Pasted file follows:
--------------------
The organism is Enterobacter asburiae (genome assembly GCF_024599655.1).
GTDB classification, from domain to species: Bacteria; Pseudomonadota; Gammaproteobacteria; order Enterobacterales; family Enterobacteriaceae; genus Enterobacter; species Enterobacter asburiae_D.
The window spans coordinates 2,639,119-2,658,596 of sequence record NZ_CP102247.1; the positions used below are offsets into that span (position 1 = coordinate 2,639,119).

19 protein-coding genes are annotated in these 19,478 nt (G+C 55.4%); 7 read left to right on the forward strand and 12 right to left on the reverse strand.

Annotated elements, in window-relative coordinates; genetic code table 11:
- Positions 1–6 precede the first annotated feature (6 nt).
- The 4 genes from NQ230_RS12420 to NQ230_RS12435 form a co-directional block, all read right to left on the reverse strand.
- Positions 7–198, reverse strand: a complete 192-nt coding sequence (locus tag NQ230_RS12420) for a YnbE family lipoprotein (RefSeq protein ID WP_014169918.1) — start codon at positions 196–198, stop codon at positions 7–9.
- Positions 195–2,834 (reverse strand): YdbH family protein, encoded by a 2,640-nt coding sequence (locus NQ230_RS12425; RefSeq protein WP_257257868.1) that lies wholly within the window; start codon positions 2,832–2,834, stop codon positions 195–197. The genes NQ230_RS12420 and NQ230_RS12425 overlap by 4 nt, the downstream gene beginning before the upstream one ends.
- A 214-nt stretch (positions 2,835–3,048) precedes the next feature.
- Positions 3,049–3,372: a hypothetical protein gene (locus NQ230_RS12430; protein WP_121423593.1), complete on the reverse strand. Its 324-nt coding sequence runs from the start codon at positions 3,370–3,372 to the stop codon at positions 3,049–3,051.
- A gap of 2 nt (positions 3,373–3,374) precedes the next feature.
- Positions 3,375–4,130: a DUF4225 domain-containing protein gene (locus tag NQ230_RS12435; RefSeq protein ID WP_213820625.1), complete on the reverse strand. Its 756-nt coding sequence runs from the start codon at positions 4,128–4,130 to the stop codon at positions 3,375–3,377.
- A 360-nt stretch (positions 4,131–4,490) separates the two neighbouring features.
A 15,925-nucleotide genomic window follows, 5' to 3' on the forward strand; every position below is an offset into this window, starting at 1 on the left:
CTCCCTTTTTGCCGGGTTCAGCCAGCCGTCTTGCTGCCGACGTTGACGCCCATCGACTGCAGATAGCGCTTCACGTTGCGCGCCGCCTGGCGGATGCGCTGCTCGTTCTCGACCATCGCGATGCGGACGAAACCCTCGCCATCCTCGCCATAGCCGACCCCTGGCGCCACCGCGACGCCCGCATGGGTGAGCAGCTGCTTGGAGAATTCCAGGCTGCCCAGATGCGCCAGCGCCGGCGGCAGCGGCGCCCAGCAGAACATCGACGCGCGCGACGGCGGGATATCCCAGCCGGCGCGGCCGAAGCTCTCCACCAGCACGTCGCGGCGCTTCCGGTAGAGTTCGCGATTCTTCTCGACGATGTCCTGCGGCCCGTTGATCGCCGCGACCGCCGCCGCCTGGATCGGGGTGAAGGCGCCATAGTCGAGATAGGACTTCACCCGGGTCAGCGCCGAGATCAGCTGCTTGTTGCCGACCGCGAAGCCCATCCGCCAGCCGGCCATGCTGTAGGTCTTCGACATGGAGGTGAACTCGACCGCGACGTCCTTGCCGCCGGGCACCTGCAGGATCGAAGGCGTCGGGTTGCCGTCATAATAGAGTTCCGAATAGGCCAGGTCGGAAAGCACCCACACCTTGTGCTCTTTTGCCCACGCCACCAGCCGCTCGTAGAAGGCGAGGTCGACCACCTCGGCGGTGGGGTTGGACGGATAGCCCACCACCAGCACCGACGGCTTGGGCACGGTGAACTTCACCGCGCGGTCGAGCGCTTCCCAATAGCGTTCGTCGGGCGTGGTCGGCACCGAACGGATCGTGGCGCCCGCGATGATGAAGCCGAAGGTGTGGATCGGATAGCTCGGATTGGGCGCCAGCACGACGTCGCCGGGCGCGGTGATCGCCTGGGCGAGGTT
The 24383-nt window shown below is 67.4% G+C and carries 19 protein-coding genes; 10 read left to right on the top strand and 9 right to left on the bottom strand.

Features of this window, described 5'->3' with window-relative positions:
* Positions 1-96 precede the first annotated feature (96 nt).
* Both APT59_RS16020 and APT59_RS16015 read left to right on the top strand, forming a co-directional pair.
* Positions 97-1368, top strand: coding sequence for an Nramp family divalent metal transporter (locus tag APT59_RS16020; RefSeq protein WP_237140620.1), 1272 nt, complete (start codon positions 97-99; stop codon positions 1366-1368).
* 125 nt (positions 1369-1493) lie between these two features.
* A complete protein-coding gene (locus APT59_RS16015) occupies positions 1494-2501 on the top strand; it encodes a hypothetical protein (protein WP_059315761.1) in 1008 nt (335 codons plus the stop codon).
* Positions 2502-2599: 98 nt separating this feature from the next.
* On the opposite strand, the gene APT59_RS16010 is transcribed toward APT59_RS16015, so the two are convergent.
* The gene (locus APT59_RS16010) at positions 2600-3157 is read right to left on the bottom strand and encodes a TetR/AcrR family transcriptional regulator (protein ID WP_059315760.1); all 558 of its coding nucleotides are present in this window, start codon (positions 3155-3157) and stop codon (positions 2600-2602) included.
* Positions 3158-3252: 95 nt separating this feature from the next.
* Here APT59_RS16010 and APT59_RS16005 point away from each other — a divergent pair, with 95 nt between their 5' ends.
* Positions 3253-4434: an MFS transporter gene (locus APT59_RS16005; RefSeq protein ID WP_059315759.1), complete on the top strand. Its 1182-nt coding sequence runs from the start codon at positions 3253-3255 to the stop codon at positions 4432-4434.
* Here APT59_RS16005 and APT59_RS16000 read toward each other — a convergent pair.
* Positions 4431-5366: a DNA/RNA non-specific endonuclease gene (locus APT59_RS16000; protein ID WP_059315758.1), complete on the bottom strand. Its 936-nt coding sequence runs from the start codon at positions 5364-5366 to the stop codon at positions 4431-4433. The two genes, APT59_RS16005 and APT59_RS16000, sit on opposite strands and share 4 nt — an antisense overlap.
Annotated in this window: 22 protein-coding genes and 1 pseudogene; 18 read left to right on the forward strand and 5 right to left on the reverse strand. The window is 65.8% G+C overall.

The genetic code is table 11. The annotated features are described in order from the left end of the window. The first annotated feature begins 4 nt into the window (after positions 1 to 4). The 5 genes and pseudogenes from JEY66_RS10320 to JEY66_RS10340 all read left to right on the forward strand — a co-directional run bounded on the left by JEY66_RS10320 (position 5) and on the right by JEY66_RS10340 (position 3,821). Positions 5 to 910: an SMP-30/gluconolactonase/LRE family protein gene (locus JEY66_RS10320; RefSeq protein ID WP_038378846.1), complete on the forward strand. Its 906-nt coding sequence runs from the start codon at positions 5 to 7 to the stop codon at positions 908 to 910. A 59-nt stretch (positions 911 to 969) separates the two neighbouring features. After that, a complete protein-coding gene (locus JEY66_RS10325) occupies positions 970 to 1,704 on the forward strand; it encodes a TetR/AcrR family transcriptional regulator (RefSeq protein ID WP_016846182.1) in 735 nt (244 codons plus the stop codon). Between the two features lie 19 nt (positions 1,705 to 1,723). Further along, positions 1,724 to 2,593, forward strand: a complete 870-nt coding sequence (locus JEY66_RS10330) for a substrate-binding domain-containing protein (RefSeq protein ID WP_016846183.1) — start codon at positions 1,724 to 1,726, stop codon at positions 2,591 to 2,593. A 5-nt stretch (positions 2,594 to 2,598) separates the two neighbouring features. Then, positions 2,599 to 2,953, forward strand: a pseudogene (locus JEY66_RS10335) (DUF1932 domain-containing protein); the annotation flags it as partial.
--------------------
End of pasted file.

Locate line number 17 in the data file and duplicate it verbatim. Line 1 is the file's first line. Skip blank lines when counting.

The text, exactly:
The 24383-nt window shown below is 67.4% G+C and carries 19 protein-coding genes; 10 read left to right on the top strand and 9 right to left on the bottom strand.